Background ED staff assess patients with modifiable risk factors for acute and chronic illness. Health promotion interventions delivered in the ED have been advocated for these patients. The engagement of staff is essential to provide effective screening and brief interventions for patients. This survey aimed to assess if staff support the ED as an environment for health promotion.
Methods A multicentre, structured survey was conducted in four EDs in Scotland from 2017 to 2018. Physician and nursing staff at two teaching and two district general hospitals (n=423) were study eligible and offered a multicomponent survey. Outcomes measured included perceived barriers to practice and risk factor specific ED interventions.
Results Of the 283 respondents, 116 (41%) were physicians and 167 (59%) were nurses. More physicians (86.1%) than nurses (49.7%) reported offering health promotion interventions. Time constraints and a lack of health promotion infrastructure in the ED were cited as challenges to intervention delivery. Staff believed that alcohol (n=170/283, 60.1%) and drug misuse (n=173/283, 61.1%) were more appropriately managed in the ED than primary care. ED staff believed same day brief interventions were more appropriate when alcohol/drug misuse and smoking were directly related to ED presentations.
Discussion and conclusions Staff support the concept of the ED as a potential environment for offering health promotion interventions. ED physicians and nurses have different perspectives on the delivery of health promotion. The role of the ED in health promotion is likely to be multimodal and dependant on the reason for ED attendance.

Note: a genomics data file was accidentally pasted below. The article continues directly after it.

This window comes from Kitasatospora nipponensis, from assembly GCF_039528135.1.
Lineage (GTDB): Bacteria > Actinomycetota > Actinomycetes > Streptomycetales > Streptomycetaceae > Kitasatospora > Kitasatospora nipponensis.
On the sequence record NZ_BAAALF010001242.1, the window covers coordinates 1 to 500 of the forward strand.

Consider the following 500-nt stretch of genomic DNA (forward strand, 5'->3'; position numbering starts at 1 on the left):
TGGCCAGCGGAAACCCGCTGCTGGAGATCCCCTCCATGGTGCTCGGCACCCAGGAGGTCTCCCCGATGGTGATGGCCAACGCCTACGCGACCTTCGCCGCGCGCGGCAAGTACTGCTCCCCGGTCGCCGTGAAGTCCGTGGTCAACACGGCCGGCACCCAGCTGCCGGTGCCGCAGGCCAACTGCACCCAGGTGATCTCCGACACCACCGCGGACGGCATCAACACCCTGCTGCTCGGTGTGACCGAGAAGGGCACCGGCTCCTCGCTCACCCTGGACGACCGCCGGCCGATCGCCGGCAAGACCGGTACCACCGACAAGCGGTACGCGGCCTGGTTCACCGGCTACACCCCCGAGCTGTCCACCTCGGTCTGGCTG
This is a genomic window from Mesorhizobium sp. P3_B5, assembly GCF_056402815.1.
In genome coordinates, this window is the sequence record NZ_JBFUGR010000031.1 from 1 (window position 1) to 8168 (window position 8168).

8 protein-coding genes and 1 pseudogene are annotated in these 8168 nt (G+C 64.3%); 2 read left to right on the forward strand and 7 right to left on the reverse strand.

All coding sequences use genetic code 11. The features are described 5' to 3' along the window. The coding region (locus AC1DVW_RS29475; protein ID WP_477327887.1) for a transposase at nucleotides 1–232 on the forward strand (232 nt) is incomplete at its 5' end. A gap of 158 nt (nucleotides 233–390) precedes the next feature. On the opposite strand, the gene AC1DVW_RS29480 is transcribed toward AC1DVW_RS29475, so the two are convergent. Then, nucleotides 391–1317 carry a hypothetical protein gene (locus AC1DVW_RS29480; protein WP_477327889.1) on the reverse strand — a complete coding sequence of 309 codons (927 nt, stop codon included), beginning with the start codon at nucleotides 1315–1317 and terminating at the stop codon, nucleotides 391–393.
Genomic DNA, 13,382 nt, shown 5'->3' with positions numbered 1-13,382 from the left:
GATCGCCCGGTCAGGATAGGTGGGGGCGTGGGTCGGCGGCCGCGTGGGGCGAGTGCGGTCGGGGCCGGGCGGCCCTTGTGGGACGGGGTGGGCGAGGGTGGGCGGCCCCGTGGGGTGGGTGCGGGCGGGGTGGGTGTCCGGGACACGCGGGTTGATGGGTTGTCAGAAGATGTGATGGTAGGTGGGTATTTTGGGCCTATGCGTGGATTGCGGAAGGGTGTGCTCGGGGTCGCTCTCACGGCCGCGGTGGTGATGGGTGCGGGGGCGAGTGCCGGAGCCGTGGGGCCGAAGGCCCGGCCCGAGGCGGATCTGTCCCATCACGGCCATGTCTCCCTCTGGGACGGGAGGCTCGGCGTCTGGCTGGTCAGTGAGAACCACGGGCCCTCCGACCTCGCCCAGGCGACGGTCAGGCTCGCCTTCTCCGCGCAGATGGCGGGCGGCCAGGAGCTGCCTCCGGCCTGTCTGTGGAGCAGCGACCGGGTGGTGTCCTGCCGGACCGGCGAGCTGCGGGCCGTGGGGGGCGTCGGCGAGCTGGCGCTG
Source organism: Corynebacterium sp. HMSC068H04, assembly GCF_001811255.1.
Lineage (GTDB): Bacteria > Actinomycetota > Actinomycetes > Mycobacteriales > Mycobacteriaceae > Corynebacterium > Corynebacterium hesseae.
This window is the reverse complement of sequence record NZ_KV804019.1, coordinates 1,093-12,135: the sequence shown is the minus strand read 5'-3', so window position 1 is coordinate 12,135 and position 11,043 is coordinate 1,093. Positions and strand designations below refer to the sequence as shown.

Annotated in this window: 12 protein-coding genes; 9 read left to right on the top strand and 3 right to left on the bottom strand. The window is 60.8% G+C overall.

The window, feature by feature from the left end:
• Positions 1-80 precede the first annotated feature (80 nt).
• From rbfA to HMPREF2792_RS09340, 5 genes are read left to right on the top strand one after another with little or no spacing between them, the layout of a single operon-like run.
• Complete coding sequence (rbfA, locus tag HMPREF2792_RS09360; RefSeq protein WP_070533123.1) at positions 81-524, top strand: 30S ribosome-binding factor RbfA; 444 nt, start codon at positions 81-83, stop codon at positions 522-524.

- emergency department
- emergency care systems
- admission avoidance
- emergency care systems
- emergency departments
- emergency department management
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Handling editor Roland Merchant
Contributors AJG planned the study. SR, AG and DL formulated the survey. SR, AJG, AS, CMC and BC conducted data retrieval. SR wrote the main article. AJG, DL and CMC reviewed the article. SR submitted the study.
Funding The authors have not declared a specific grant for this research from any funding agency in the public, commercial or not-for-profit sectors.
Competing interests None declared.
Patient consent for publication Not required.
Ethics approval University of Edinburgh Student Research Ethics assessment process.
Provenance and peer review Not commissioned; externally peer reviewed.
Data availability statement Data are available upon reasonable request. The data consist of deidentified participant data. Data availability and reuse is available on reasonable request from the corresponding author (https://orcid.org/0000-0001-5419-622X).
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